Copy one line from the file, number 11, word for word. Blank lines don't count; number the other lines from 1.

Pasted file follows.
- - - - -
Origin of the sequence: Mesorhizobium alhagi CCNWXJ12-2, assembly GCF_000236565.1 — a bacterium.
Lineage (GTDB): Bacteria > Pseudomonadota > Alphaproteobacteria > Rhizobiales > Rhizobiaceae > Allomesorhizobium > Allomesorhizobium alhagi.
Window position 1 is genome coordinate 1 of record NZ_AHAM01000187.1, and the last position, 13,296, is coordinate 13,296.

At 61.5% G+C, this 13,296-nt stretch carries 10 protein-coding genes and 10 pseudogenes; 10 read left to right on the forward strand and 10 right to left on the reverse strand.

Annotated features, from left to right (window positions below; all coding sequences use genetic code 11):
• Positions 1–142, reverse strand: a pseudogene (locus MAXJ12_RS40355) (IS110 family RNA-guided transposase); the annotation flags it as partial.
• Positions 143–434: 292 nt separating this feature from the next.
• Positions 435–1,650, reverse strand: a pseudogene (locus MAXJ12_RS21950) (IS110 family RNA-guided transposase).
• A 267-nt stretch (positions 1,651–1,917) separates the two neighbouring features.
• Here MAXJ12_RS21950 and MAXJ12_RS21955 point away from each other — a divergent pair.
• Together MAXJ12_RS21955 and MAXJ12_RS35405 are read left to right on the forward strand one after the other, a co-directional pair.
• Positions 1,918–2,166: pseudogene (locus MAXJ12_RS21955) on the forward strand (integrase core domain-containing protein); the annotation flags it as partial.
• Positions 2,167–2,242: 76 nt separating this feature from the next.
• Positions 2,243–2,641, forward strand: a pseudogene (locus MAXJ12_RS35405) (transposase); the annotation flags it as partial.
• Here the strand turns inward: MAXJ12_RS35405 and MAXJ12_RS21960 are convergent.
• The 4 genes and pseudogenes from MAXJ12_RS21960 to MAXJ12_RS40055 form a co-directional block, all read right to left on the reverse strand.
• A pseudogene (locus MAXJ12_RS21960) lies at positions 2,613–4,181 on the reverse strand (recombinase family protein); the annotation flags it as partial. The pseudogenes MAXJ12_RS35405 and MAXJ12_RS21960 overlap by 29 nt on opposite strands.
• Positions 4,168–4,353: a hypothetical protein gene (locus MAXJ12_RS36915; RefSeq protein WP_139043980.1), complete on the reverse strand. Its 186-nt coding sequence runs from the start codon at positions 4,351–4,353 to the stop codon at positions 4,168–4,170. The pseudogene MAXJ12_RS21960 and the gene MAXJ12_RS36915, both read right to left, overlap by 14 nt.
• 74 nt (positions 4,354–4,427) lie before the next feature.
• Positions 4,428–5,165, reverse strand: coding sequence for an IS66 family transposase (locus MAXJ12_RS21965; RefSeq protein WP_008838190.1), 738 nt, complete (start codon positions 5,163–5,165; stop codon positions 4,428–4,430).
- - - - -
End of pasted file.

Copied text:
• Together MAXJ12_RS21955 and MAXJ12_RS35405 are read left to right on the forward strand one after the other, a co-directional pair.